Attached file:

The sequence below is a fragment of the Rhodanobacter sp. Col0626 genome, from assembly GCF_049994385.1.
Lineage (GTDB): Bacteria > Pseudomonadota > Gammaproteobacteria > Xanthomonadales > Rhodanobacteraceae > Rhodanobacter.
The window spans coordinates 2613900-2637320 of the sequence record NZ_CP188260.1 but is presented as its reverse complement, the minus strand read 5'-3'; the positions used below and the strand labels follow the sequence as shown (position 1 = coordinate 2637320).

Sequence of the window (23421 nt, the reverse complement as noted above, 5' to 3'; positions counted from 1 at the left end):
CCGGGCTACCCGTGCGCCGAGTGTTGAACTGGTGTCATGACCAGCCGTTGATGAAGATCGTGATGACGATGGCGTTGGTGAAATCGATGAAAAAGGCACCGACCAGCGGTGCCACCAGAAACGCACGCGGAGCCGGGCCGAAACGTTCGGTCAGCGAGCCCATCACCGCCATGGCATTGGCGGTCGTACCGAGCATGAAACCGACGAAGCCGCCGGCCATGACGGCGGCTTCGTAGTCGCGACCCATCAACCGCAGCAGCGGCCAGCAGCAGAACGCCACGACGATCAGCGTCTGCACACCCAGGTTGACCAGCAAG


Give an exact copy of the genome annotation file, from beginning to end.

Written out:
The sequence below is a fragment of the Rhodanobacter sp. Col0626 genome, from assembly GCF_049994385.1.
Lineage (GTDB): Bacteria > Pseudomonadota > Gammaproteobacteria > Xanthomonadales > Rhodanobacteraceae > Rhodanobacter.
The window spans coordinates 2613900-2637320 of the sequence record NZ_CP188260.1 but is presented as its reverse complement, the minus strand read 5'-3'; the positions used below and the strand labels follow the sequence as shown (position 1 = coordinate 2637320).

Sequence of the window (23421 nt, the reverse complement as noted above, 5' to 3'; positions counted from 1 at the left end):
CCGGGCTACCCGTGCGCCGAGTGTTGAACTGGTGTCATGACCAGCCGTTGATGAAGATCGTGATGACGATGGCGTTGGTGAAATCGATGAAAAAGGCACCGACCAGCGGTGCCACCAGAAACGCACGCGGAGCCGGGCCGAAACGTTCGGTCAGCGAGCCCATCACCGCCATGGCATTGGCGGTCGTACCGAGCATGAAACCGACGAAGCCGCCGGCCATGACGGCGGCTTCGTAGTCGCGACCCATCAACCGCAGCAGCGGCCAGCAGCAGAACGCCACGACGATCAGCGTCTGCACACCCAGGTTGACCAGCAAG